As for the assumption that Taiwan and Japan will be invaded or taken over somehow by China, that's a pretty absurd jump in logic and holds more than a train-load of assumptions. How does leaving SK to fend for itself automatically have China landing troops in Japan and Taiwan?
China, by the way, still considers Taiwan as stolen Chinese territory. Taiwan is the non-communist government of China that was exiled from China when the communists took over. China doesn't recognize them as an entity, and has been waiting for ages to get it back. The ultimate sign of China as a super-power will be the reclaimation of Taiwan. Taiwan is officially know as "The Republic of China".
Again, this is history. And it's not very old history either! We're not talking about events that occurred back in the times of the Romans, which would be understandable if you weren't aware of, we're talking about events that happened practically last month when it comes to lifespan of nations.
First, they don't hate us. You're wrong about that.
You can do that. And that would be a foolish thing to do. When you have one group of people helping/defending another that actively hate their benefactors, then the former deserve anything bad that might happen to them.
If I say I'm going to back you, I should try to back you, even if it comes at my expense.
Second, integrity that fades under pressure is not integrity at all - and those who backstab their allies get backstabbed themselves. If we abadon South Korea, I bet China (weary of North Korea's antics), would secretly egg on North Korea and then come to South Korea's rescue, unify them both under South Korea, and win South Korea as an major ally... one who would hate us for abandoning them when push comes to shove.
"Integrity without knowledge is weak and useless, and knowledge without integrity is dangerous and dreadful."
I haven't "inadvertently" stepped anywhere, anymore than the United States "inadvertently" supports South Korea. It's in our interests to! Economically, politically, and militarily (Also religiously - there is a major religious alliance between our two nations also, but you're neither aware of, or care about, that).
Actually, you've indadvertedly stepped at the heart of this issue: continued US support for SK -- given its anti-American position and stance in society and government -- is just plain stupid.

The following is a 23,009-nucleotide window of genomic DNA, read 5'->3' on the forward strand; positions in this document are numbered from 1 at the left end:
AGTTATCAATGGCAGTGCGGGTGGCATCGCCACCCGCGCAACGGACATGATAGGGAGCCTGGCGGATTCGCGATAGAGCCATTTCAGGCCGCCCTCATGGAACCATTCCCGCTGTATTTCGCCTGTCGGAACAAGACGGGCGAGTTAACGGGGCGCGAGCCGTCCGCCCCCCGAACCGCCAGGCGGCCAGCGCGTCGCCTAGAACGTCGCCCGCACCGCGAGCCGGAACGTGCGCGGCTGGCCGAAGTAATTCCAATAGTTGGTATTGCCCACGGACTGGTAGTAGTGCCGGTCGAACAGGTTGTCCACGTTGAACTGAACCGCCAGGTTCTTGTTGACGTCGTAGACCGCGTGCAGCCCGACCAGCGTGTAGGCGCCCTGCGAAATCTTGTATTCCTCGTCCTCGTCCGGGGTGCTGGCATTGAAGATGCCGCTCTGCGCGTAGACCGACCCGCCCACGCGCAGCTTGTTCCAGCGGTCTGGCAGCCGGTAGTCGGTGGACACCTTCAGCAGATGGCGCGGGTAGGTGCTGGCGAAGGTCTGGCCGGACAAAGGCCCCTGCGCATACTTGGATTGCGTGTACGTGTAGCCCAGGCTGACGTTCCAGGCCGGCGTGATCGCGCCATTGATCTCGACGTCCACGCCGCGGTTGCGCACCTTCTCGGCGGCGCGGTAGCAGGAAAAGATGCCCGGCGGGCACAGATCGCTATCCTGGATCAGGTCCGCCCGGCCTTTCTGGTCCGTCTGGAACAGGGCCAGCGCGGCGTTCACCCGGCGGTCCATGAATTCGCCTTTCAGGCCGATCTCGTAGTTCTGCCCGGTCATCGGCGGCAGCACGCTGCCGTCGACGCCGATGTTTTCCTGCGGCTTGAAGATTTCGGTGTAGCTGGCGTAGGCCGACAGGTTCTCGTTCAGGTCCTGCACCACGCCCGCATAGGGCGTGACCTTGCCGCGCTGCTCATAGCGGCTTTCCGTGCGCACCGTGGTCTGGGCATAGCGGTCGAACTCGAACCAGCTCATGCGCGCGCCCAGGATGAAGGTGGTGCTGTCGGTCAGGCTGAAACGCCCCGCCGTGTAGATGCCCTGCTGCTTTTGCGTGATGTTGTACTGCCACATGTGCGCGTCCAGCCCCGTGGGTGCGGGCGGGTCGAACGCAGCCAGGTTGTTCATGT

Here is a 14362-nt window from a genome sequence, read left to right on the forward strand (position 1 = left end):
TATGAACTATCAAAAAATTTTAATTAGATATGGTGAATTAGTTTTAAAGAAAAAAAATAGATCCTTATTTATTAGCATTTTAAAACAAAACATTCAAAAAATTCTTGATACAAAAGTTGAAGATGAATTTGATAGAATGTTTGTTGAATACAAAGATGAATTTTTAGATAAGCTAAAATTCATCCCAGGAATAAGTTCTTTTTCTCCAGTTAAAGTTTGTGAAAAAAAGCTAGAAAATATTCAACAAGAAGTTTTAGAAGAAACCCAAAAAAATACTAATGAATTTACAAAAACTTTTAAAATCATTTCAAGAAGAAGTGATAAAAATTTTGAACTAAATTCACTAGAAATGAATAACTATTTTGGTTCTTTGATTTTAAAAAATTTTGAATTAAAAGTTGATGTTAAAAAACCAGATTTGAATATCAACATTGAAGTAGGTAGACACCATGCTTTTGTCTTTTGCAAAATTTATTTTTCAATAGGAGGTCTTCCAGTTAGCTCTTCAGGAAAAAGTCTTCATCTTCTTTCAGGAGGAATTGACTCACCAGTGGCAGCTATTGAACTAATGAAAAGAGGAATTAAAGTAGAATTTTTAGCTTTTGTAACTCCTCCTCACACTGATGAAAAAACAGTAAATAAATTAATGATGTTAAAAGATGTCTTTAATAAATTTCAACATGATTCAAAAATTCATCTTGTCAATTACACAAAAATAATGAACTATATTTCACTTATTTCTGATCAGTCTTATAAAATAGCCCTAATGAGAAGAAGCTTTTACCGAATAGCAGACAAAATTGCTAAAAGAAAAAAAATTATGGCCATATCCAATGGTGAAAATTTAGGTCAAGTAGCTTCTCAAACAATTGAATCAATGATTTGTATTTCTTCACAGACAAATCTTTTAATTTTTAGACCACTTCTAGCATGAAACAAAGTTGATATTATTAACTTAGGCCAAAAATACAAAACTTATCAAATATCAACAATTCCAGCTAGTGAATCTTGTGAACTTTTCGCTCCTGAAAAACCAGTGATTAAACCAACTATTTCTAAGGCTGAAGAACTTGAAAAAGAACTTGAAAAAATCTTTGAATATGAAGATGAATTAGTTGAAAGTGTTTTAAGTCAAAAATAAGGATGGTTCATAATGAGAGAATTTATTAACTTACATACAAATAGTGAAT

Again, our power as a nation has come predominantly because of our foreign policy. We've found (accurately!) that we spend less money and gain more power if we financially support other nations (either as allies, or even as enemies) than it is to go to war with them.
American foreign policy is downright idiotic to support this government after it has thrown dirt in the face of Uncle Sam.
We've thrown more dirt in the faces of our allies than our allies has thrown at us. South Koreans have literally died for us. And Americans have literally died for them. Both our nations have found, and history has proven this true, that both of our nations benefit by our military agreements.
They've done that already. So what's the concern further?
Long-term, we'll hurt worse if we back down - unless you want North Korea to continue developing nuclear weapons, and then sell them to all the nations who hate us.
Their nukes right now are a joke. The fact that they have them isn't a joke, but they aren't yet usable in any real way. By continuing to refine their nukes, they - the nukes, not the nation - will become a very real threat to us. The nation will never become a threat to us, but by selling nukes to our other enemies in the Middle East, both the governments and the guerillas, they can do us some real damage.
If I have a vote, I'd say send in the Marines. And soon. Unify the Korean peninsula under South Korea, and we'll strengthen our biggest asset in the Asian hemisphere. The only thing is, we'd have to figure out some way of military action in North Korea without ticking off China, which is the real (and only) problem.